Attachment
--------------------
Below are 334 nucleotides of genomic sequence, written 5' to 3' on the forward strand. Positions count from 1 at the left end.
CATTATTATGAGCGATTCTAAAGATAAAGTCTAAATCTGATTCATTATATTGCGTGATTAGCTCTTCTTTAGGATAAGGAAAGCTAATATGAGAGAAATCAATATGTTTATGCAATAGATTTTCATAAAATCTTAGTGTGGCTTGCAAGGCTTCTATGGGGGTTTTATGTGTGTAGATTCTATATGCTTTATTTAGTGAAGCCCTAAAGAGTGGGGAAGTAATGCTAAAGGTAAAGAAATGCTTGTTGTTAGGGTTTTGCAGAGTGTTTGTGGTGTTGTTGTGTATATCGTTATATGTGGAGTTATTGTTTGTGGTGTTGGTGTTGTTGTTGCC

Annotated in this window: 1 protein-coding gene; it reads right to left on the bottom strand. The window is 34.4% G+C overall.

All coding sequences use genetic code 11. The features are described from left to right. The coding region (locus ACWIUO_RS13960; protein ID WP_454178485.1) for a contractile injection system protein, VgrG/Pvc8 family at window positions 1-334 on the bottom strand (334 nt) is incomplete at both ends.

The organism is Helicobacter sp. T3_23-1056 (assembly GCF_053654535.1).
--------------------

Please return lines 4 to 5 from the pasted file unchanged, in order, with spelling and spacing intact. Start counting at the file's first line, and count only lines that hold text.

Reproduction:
All coding sequences use genetic code 11. The features are described from left to right. The coding region (locus ACWIUO_RS13960; protein ID WP_454178485.1) for a contractile injection system protein, VgrG/Pvc8 family at window positions 1-334 on the bottom strand (334 nt) is incomplete at both ends.

The organism is Helicobacter sp. T3_23-1056 (assembly GCF_053654535.1).